J. C. Penney Co. v. Superior CourtAnnotate this Case
J. C. PENNEY COMPANY (a Corporation), Petitioner, v. SUPERIOR COURT OF FRESNO COUNTY, Respondent; IRENE JOHNSON et al., Real Parties in Interest.
Stammer, McKnight & Barnum and Dean A. Bailey for Petitioner.
Robert M. Wash, County Counsel, and Floyd R. Viau, Deputy County Counsel, for Respondent.
James K. Kubota and Mikio Uchiyama for Real Parties in Interest.
Petitioner seeks a writ of prohibition to prevent respondent superior court from proceeding in an action on the ground that it must be dismissed under section 583 of the Code of Civil Procedure for plaintiffs' failure to bring it to trial within five years.
Plaintiffs filed the action on December 31, 1953, but did not serve the first amended complaint and summons on petitioner until December 31, 1956. Petitioner filed its answer on January 21, 1957. On December 5, 1957, nearly four years after the action was begun, plaintiffs filed a memorandum to set the case for trial. Respondent court set the pretrial conference for March 21, 1958, and the trial for May 15, 1958. Before the time set for the pretrial conference had arrived, petitioner and plaintiffs agreed to the following stipulation:
"Stipulation and Order Continuing Pre-Trial Conference."
"It is hereby stipulated, by and between the parties hereto, that the pre- trial conference in the above entitled action, heretofore set for March 21, 1958, may be continued to be re-set upon motion of either party in order to permit the parties to complete the taking of depositions and discovery procedures."
"Dated: March 12, 1958."
Counsel for both parties signed the stipulation and filed it on March 12, 1958. Both parties continued to take depositions and avail themselves of other discovery procedures until October 1958. Plaintiffs made no attempt to set the case for pretrial conference or for trial between October 1958, the end of the period contemplated by the stipulation, and December 31, 1958, the end of the five-year period allowed by section 583. Plaintiffs spent this time attempting to join [52 Cal. 2d 669] another defendant. On January 8, 1959, petitioner moved to dismiss the action under section 583. Respondent court denied the motion and set the pretrial conference for February 10, 1959, and the trial for March 2-4, 1959. The parties had submitted a joint pretrial statement and the court had filed a pretrial conference order when petitioner filed its petition for a writ of prohibition on February 24, 1959.
 Either a writ of mandate to compel dismissal or a writ of prohibition to prevent the trial of the action is an appropriate remedy after the time prescribed by section 583 has expired. (Andersen v. Superior Court, 187 Cal. 95, 97-100 [200 P. 963]; Tomales Bay etc. Corp. v. Superior Court, 35 Cal. 2d 389, 392 [217 P.2d 968]; 3 Witkin, California Procedure 2569.)
The relevant part of section 583 provides:
"Any action heretofore or hereafter commenced shall be dismissed by the court in which the same shall have been commenced ... unless such action is brought to trial within five years after the plaintiff has filed his action, except where the parties have filed a stipulation in writing that the time may be extended. ..."
 Plaintiffs contend that the stipulation signed by both parties on March 12, 1958, extended the five-year period prescribed by this section. To serve as such an extension the stipulation must be written and extend in express terms the time of trial to a date beyond the five-year period or expressly waive the right to a dismissal. (Miller & Lux, Inc. v. Superior Court, 192 Cal. 333, 338 [219 P. 1006].) Stipulations that merely extend the time for trial within the five-year period, absent a showing that the parties intended otherwise, will not extend the five-year period. (Larkin v. Superior Court, 171 Cal. 719, 723 [154 P. 841, Ann.Cas. 1917D 670]; City of Los Angeles v. Superior Court, 185 Cal. 405, 412 [197 P. 79]; Rio Vista Min. Co. v. Superior Court, 187 Cal. 1, 3 [200 P. 616].)  Stipulations under section 583, however, are no different from other contracts (Smith v. Bear Valley etc. Co., 26 Cal. 2d 590, 601 [160 P.2d 1]), and are subject to the same rules of construction (Woley v. Turkus, 51 Cal. 2d 402, 407 [334 P.2d 12]).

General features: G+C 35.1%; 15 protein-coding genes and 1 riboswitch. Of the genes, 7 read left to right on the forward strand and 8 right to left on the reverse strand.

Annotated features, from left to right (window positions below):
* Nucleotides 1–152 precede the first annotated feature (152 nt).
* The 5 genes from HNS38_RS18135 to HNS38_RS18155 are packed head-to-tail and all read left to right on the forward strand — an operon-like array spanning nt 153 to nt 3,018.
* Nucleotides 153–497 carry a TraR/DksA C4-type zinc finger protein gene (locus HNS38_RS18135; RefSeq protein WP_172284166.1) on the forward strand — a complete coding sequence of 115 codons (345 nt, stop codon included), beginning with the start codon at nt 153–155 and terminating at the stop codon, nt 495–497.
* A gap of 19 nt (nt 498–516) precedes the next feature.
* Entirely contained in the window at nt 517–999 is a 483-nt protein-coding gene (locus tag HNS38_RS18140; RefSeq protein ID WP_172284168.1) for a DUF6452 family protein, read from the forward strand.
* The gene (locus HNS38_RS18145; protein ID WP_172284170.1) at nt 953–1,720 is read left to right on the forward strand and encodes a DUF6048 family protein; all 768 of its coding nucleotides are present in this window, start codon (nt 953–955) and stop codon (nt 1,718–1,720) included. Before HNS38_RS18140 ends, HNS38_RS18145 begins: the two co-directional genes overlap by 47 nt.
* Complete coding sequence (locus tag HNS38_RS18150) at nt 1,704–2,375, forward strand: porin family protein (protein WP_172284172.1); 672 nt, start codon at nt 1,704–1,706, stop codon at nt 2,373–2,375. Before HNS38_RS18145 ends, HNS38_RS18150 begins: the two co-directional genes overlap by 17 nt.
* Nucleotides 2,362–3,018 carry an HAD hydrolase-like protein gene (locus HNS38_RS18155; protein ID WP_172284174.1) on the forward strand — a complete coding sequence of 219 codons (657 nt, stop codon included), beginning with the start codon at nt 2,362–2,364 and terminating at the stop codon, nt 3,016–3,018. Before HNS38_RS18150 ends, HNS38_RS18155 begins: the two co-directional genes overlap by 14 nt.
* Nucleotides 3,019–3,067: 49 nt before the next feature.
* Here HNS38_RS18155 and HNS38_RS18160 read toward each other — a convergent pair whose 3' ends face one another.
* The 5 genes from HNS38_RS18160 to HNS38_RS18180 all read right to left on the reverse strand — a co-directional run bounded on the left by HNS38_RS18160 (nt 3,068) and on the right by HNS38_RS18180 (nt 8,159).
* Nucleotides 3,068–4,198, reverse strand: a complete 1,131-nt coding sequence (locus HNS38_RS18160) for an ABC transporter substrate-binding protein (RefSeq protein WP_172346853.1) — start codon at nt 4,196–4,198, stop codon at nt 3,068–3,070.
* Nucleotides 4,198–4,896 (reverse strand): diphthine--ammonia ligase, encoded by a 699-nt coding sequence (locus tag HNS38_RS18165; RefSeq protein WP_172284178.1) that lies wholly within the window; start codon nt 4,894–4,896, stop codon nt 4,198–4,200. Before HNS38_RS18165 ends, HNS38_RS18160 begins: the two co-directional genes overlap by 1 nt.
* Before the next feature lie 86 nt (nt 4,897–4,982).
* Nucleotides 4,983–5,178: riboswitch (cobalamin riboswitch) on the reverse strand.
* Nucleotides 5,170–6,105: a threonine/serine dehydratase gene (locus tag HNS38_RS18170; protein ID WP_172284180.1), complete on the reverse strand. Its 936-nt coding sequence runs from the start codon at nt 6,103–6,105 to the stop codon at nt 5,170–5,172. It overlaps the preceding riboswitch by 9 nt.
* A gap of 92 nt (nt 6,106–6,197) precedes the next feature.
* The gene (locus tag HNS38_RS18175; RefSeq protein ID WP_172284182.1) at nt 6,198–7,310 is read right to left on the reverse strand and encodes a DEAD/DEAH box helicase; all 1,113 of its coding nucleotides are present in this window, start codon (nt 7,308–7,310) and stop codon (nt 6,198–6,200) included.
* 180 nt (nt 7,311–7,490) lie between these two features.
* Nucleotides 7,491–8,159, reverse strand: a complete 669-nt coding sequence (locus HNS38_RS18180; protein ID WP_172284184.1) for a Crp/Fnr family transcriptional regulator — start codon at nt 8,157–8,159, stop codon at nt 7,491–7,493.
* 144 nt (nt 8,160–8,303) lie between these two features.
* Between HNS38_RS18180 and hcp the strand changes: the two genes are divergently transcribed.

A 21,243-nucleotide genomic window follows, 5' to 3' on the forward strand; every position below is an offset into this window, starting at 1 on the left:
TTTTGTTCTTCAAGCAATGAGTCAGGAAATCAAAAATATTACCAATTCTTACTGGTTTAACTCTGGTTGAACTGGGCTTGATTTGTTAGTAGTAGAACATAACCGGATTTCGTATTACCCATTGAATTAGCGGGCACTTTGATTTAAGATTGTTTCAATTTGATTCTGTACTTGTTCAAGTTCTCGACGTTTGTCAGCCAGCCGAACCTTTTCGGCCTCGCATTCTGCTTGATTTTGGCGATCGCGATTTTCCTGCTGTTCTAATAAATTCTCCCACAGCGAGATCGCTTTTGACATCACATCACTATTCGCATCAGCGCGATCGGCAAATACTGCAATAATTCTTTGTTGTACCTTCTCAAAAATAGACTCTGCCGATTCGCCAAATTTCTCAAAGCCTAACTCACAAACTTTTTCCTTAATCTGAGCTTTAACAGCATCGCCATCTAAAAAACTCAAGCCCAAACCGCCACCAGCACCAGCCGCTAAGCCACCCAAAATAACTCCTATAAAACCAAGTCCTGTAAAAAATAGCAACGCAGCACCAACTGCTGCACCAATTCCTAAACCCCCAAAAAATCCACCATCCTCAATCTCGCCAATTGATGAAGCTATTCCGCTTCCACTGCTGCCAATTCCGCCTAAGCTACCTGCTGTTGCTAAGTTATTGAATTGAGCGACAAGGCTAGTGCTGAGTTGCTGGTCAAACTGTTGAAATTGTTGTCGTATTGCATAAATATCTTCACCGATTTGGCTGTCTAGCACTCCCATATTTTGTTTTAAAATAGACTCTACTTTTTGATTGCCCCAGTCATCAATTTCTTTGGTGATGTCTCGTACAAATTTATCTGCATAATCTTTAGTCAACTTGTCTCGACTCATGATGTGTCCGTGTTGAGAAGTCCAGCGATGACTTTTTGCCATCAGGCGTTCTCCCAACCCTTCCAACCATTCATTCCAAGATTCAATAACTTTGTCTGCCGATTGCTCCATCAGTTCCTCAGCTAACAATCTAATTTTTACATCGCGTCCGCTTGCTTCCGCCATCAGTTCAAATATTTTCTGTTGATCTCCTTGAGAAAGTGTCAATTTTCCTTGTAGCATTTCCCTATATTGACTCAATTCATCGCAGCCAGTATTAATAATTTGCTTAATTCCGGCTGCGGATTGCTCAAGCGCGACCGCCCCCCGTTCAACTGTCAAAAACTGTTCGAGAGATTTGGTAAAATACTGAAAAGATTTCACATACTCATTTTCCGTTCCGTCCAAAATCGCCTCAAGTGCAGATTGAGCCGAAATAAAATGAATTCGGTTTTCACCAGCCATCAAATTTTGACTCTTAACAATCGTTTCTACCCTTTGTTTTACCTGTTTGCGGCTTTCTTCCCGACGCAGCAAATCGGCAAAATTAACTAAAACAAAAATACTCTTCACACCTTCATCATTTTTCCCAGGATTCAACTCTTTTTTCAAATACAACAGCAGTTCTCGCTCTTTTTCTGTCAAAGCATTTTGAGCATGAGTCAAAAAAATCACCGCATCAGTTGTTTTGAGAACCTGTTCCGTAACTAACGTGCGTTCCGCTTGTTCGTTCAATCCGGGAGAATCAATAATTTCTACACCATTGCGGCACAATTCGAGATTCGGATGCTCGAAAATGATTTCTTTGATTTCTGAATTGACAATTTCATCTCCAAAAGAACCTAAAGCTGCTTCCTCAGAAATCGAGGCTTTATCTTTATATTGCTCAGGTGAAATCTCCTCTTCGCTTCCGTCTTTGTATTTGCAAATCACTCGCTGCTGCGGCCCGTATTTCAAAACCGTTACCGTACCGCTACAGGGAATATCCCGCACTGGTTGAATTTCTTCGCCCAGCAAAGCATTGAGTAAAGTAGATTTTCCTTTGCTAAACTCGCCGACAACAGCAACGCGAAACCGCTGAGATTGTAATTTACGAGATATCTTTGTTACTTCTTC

Plaintiffs do not dispute the foregoing rules. Instead, they contend that the cases cited must be reappraised in the light of the pretrial rules adopted by the Judicial Council for the Superior Courts (see 47 Cal. 2d 3-9, as amended, 50 Cal.2d 71-73), and that the stipulation entered into for the express [52 Cal. 2d 670] purpose of extending the pretrial conference necessarily extended the time for trial beyond the five-year period.  It is true that, with certain minor exceptions (rules 9 and 9.5), the pretrial conference is now an essential part of the trial procedure in "every civil case in which a memorandum to set is filed" (rule 8). It is also true that the rules require counsel to complete their depositions and other discovery proceedings before the pretrial conference (rule 8.2, as amended, 50 Cal.2d 71). Indeed, the efficient functioning of the pretrial procedure depends upon such preparation by counsel. (See Cantillon v. Superior Court, 150 Cal. App. 2d 184, 187 [309 P.2d 890]; Kincaid, Pre-Trial Comes to California, 30 State Bar J. 414, 417; Kincaid, Pre-Trial Conference Procedure in California, 4 U.C.L.A. L. Rev. 377, 379.)  Even though the pretrial conference must precede the trial, it does not follow that a valid stipulation extending the time of pretrial conference necessarily extends the time prescribed by section 583.